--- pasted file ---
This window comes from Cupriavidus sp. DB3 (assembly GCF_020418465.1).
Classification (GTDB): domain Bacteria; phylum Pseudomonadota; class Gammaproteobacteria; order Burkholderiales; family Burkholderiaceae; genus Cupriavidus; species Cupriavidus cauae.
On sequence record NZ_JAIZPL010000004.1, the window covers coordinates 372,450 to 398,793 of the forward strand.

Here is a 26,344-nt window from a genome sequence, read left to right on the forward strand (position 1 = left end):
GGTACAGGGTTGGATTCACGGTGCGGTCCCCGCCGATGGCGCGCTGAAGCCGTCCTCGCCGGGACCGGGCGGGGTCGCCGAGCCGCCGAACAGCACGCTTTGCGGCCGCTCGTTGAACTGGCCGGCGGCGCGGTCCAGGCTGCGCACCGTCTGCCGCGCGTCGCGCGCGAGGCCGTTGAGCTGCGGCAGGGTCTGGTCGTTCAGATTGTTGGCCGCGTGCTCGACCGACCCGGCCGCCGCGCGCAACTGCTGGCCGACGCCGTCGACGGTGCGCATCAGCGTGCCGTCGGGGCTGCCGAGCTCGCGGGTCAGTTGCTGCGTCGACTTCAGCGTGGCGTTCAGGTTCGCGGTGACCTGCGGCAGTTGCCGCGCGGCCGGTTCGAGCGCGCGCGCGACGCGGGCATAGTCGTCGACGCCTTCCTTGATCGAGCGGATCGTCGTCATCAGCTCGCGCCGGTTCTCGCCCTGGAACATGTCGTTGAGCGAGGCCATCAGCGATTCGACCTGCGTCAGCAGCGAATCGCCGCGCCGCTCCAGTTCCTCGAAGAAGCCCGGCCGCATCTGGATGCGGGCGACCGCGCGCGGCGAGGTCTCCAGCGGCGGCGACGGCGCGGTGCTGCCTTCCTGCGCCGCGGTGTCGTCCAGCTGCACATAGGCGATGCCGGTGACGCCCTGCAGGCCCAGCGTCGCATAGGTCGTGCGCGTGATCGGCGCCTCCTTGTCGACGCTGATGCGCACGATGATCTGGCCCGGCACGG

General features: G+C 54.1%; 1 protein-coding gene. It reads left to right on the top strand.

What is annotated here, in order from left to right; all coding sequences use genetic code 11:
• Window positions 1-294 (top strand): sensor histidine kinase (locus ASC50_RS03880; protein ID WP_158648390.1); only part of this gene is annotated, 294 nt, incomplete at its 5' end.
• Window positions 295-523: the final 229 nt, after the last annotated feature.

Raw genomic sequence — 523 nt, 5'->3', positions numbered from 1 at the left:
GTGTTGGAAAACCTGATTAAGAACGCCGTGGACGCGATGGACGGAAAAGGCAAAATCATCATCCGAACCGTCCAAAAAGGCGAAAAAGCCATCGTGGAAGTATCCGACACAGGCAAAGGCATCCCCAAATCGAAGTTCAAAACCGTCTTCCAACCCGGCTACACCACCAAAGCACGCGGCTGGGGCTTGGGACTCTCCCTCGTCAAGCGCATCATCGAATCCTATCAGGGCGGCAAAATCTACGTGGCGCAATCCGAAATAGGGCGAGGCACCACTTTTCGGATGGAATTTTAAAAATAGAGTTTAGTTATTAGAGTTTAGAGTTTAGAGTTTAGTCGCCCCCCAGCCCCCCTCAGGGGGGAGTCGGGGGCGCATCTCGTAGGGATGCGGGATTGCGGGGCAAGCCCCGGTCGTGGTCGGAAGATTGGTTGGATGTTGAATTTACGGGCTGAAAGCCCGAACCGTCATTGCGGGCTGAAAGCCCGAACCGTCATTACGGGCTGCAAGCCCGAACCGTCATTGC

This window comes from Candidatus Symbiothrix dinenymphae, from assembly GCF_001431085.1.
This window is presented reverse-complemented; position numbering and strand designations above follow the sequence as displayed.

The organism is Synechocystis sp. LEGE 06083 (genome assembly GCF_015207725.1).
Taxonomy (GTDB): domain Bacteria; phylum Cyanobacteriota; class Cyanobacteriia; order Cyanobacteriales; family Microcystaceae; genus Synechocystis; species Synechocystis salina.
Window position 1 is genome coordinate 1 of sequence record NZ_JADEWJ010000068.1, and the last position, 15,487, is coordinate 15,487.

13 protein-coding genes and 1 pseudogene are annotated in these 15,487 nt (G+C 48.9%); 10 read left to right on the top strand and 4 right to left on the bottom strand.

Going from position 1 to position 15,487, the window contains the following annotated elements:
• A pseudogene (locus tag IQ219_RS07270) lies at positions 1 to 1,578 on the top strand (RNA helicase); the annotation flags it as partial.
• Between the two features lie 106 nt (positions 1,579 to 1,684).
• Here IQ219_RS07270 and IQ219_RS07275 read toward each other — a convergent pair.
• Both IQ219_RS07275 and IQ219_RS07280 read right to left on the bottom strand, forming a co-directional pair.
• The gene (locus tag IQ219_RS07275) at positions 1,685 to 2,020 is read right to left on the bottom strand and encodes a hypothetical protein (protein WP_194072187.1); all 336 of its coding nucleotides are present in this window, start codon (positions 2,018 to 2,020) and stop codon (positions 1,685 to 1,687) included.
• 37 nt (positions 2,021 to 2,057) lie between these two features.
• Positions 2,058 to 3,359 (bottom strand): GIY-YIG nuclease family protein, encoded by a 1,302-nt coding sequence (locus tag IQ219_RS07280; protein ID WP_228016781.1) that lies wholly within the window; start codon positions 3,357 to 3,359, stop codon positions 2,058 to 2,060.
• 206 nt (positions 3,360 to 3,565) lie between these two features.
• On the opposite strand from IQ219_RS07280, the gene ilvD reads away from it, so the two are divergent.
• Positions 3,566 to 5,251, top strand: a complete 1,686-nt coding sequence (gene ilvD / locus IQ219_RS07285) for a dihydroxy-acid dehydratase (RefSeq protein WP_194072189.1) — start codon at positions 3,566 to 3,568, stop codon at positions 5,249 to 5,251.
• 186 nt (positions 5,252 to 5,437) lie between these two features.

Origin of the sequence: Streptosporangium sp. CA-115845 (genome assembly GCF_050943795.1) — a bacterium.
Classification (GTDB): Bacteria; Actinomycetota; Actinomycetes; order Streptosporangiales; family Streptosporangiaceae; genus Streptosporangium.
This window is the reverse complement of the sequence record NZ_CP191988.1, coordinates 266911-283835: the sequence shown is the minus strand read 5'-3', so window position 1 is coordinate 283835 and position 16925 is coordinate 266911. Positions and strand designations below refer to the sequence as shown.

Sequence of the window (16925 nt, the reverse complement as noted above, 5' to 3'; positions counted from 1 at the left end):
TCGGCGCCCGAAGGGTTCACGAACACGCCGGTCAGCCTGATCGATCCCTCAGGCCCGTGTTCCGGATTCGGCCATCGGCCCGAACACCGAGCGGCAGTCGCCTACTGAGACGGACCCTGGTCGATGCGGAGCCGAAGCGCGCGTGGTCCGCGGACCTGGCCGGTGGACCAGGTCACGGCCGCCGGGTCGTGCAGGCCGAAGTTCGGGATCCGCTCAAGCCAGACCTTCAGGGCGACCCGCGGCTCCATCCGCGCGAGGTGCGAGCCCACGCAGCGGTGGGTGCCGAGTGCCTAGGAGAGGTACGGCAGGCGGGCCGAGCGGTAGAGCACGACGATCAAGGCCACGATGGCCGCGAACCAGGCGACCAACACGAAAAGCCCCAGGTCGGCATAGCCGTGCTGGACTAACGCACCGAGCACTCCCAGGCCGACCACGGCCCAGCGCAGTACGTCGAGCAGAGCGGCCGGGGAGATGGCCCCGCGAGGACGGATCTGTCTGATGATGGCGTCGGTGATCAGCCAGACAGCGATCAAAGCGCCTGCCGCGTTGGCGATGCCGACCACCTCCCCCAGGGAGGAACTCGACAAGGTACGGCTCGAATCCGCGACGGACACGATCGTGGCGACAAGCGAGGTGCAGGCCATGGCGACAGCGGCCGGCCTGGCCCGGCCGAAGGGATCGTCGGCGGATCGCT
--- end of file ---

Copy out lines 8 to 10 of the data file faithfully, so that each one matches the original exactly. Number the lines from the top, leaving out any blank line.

• Window positions 1-294 (top strand): sensor histidine kinase (locus ASC50_RS03880; protein ID WP_158648390.1); only part of this gene is annotated, 294 nt, incomplete at its 5' end.
• Window positions 295-523: the final 229 nt, after the last annotated feature.

Raw genomic sequence — 523 nt, 5'->3', positions numbered from 1 at the left: